Common reasons for Will disputes (and how a lawyer can help)

  • 14 February 2023

A will outlines how you want your assets and belongings distributed when you pass away. Unfortunately, will disputes can still arise which may mean your wishes are not followed. There are a few common reasons why will disputes happen and understanding these is the first step towards making sure they do not happen to you.   

Your will is not valid

There are specific rules that need to be followed to make sure a will is valid. If you have a lawyer involved when creating your will, they will make sure that you meet all the requirements for a valid will. 

There are also some specific circumstances where a court may declare your will to be invalid. This can happen if you were unduly influenced by someone when making your will or you did not have the legal capacity to make your will. Undue influence is when someone may have put you under duress or forced you to put something in your will. Legal capacity refers to whether you were of sound mind at the time you wrote your will. If a court finds there has been undue influence or incapacity, your will will be invalid.  

Our lawyers can help you make sure there is no undue influence when writing your will and give you advice if there is potential for you to be considered to be not of sound mind.   

The executor delays distributing the assets

The executor of your will must carry out your wishes and manage your assets until they have been distributed. Legally, there is no specific time in which an executor must finish their job but generally your executor should start the process within a year of your passing. If an executor takes too long, the beneficiaries can ask the court to set a timeline for the executor to obtain a grant of probate. Our lawyers can also help your executor apply for a grant of probate quickly and efficiently.  

If it continues to take too long to finalise your estate, the beneficiaries may be able to ask the court to remove your executor altogether and appoint another one.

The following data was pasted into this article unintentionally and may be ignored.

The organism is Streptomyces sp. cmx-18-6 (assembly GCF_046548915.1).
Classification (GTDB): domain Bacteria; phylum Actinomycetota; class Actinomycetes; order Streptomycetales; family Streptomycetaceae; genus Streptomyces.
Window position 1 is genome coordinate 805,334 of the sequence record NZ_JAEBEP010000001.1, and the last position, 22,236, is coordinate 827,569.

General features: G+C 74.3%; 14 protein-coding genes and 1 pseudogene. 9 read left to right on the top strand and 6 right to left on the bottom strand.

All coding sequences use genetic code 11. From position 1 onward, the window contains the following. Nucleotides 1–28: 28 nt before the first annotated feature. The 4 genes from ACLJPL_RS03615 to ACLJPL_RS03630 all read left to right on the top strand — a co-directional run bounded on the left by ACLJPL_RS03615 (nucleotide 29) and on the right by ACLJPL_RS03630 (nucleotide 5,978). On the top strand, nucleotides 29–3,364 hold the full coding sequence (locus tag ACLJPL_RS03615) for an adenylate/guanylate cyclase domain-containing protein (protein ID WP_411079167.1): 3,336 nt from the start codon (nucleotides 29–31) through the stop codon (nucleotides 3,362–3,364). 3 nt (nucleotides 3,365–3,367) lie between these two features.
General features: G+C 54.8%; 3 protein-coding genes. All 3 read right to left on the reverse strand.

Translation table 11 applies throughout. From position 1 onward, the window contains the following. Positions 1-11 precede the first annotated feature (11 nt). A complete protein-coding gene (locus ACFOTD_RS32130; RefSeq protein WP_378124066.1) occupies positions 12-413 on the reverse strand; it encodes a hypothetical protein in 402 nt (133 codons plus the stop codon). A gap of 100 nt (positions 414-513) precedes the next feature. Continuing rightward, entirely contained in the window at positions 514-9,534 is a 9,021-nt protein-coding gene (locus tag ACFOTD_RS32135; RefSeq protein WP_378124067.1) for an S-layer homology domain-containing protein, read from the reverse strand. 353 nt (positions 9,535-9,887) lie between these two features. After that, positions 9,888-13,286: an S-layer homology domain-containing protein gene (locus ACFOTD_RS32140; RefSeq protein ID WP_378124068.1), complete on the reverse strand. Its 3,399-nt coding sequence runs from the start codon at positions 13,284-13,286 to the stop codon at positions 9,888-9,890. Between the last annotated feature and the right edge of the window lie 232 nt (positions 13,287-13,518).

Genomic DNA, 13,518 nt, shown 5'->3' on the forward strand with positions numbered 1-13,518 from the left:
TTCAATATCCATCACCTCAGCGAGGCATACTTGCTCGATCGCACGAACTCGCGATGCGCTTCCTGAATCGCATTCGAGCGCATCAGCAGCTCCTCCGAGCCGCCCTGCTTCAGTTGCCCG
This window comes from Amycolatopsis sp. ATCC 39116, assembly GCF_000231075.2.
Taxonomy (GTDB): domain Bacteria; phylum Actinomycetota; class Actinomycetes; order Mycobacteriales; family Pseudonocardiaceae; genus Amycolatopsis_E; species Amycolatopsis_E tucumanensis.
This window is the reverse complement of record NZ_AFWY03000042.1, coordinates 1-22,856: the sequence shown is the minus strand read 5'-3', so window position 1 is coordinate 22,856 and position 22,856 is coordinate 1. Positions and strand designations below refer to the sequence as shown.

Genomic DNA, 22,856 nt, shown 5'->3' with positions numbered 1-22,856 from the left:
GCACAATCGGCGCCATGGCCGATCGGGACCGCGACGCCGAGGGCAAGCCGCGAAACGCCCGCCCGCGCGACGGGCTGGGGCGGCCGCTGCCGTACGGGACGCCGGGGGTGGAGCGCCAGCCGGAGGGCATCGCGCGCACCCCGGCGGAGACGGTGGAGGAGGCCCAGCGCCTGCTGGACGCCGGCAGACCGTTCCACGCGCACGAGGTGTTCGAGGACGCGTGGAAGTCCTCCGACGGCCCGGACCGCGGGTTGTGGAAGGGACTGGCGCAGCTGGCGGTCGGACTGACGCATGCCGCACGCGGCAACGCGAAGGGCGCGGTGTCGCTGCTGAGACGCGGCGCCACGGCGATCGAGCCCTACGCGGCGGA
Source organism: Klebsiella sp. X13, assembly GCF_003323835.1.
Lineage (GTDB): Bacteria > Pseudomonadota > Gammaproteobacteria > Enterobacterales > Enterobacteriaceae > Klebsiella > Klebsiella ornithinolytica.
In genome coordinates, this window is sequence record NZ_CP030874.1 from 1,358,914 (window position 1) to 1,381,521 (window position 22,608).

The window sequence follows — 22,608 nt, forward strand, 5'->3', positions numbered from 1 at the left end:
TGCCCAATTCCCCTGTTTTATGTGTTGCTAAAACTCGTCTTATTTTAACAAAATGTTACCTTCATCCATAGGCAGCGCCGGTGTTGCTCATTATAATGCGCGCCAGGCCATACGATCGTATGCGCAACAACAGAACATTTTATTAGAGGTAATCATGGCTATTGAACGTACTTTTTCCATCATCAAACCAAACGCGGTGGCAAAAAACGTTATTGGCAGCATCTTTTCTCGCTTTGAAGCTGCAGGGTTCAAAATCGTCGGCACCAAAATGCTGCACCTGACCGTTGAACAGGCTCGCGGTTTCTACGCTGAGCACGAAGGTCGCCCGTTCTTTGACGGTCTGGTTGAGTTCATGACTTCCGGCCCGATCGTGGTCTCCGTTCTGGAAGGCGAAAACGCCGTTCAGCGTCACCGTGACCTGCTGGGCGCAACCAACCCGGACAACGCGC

Your beneficiaries disagree with how to deal with their share

One of the most common will disputes is about how to deal with the family home. If there are several  beneficiaries, like your children, some may not want to sell the home while others may want to. You can outline in your will how to deal with this situation, like saying who has an option to purchase the property outright. If your will does not specify anything, the beneficiaries can still agree for one person to buy others out of their share. Our lawyers can help you draft your will to make it clearer what your wishes are and potentially avoid a will dispute. 

There may also be disagreements over what is a fair value for the property, which is where an independent valuer or our lawyers can help. 

The executor doesn’t follow the will 

Your executor is required to follow your wishes as set out in your will. If they are also a beneficiary, another beneficiary may believe the executor has not followed the will or has even made some suspicious transactions. For example, they may have moved money out of a bank account or taken ownership over some of your belongings. If this has actually happened, a beneficiary can dispute the will and ask for the assets to be returned or for an adjustment to be made in how the assets in the will are distributed.  

The process of contesting or adjusting a will can be complicated. Our lawyers can give you advice on what you can do and help you understand your options. 

Your beneficiaries do not agree with your wishes

Generally, your beneficiaries have to accept what your wishes are in your will. But there are some circumstances where a beneficiary can dispute a will because it has not taken into account their needs. This often relates to children, your partner or someone else who is dependent on you and may have an expectation that you will look after them in your will. In this situation, they may be able to challenge the will and ask the court to make changes to it. 

You can potentially avoid this happening when creating your will. Our lawyer will ask you questions about your family situation to make sure anyone who is legally required to be provided for in your will is.   

Many will disputes can often be avoided when you draft your will. Our experienced will and estate lawyers can help guide you through the process and explain your options in plain English. We can also take care of the paperwork and make sure your wishes are followed through when you pass away. 

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